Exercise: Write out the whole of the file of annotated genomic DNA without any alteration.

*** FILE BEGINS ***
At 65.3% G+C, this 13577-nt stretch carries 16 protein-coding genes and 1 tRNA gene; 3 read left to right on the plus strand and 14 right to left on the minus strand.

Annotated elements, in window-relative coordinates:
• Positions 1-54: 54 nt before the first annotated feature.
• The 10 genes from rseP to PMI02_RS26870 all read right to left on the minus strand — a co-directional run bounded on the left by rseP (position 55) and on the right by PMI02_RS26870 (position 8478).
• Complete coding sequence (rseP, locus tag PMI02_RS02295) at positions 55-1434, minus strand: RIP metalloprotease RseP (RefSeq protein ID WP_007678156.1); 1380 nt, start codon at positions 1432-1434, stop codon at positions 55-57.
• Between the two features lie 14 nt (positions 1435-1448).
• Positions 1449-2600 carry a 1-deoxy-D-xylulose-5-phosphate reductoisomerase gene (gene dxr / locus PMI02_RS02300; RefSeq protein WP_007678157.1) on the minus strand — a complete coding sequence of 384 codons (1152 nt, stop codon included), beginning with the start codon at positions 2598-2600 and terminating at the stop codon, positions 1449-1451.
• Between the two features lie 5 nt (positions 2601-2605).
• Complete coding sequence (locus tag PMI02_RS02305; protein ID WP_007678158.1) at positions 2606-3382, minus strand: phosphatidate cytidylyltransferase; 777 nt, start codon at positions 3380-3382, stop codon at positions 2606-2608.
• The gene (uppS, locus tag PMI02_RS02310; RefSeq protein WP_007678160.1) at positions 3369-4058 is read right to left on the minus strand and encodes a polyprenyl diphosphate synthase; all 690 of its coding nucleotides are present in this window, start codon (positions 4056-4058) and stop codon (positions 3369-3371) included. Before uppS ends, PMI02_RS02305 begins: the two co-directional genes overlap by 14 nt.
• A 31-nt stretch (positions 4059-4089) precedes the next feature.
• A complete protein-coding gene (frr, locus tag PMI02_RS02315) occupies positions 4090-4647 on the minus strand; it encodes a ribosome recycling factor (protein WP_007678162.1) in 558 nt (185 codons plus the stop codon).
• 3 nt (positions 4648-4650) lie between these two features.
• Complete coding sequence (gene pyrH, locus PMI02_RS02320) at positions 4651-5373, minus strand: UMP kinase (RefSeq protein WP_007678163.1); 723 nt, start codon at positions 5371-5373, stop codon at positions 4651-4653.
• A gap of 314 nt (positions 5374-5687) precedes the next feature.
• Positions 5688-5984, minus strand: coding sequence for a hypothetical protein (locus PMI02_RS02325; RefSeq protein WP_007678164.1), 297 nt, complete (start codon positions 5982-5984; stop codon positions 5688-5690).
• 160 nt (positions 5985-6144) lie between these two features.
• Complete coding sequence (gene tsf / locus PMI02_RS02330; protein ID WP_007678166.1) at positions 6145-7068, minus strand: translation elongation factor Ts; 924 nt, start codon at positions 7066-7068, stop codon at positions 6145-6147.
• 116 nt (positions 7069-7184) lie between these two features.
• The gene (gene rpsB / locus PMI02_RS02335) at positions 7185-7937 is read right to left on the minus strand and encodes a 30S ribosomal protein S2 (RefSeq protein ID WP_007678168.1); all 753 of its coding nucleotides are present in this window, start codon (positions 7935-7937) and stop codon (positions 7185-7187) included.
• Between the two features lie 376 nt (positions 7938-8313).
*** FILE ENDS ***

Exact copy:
At 65.3% G+C, this 13577-nt stretch carries 16 protein-coding genes and 1 tRNA gene; 3 read left to right on the plus strand and 14 right to left on the minus strand.

Annotated elements, in window-relative coordinates:
• Positions 1-54: 54 nt before the first annotated feature.
• The 10 genes from rseP to PMI02_RS26870 all read right to left on the minus strand — a co-directional run bounded on the left by rseP (position 55) and on the right by PMI02_RS26870 (position 8478).
• Complete coding sequence (rseP, locus tag PMI02_RS02295) at positions 55-1434, minus strand: RIP metalloprotease RseP (RefSeq protein ID WP_007678156.1); 1380 nt, start codon at positions 1432-1434, stop codon at positions 55-57.
• Between the two features lie 14 nt (positions 1435-1448).
• Positions 1449-2600 carry a 1-deoxy-D-xylulose-5-phosphate reductoisomerase gene (gene dxr / locus PMI02_RS02300; RefSeq protein WP_007678157.1) on the minus strand — a complete coding sequence of 384 codons (1152 nt, stop codon included), beginning with the start codon at positions 2598-2600 and terminating at the stop codon, positions 1449-1451.
• Between the two features lie 5 nt (positions 2601-2605).
• Complete coding sequence (locus tag PMI02_RS02305; protein ID WP_007678158.1) at positions 2606-3382, minus strand: phosphatidate cytidylyltransferase; 777 nt, start codon at positions 3380-3382, stop codon at positions 2606-2608.
• The gene (uppS, locus tag PMI02_RS02310; RefSeq protein WP_007678160.1) at positions 3369-4058 is read right to left on the minus strand and encodes a polyprenyl diphosphate synthase; all 690 of its coding nucleotides are present in this window, start codon (positions 4056-4058) and stop codon (positions 3369-3371) included. Before uppS ends, PMI02_RS02305 begins: the two co-directional genes overlap by 14 nt.
• A 31-nt stretch (positions 4059-4089) precedes the next feature.
• A complete protein-coding gene (frr, locus tag PMI02_RS02315) occupies positions 4090-4647 on the minus strand; it encodes a ribosome recycling factor (protein WP_007678162.1) in 558 nt (185 codons plus the stop codon).
• 3 nt (positions 4648-4650) lie between these two features.
• Complete coding sequence (gene pyrH, locus PMI02_RS02320) at positions 4651-5373, minus strand: UMP kinase (RefSeq protein WP_007678163.1); 723 nt, start codon at positions 5371-5373, stop codon at positions 4651-4653.
• A gap of 314 nt (positions 5374-5687) precedes the next feature.
• Positions 5688-5984, minus strand: coding sequence for a hypothetical protein (locus PMI02_RS02325; RefSeq protein WP_007678164.1), 297 nt, complete (start codon positions 5982-5984; stop codon positions 5688-5690).
• 160 nt (positions 5985-6144) lie between these two features.
• Complete coding sequence (gene tsf / locus PMI02_RS02330; protein ID WP_007678166.1) at positions 6145-7068, minus strand: translation elongation factor Ts; 924 nt, start codon at positions 7066-7068, stop codon at positions 6145-6147.
• 116 nt (positions 7069-7184) lie between these two features.
• The gene (gene rpsB / locus PMI02_RS02335) at positions 7185-7937 is read right to left on the minus strand and encodes a 30S ribosomal protein S2 (RefSeq protein ID WP_007678168.1); all 753 of its coding nucleotides are present in this window, start codon (positions 7935-7937) and stop codon (positions 7185-7187) included.
• Between the two features lie 376 nt (positions 7938-8313).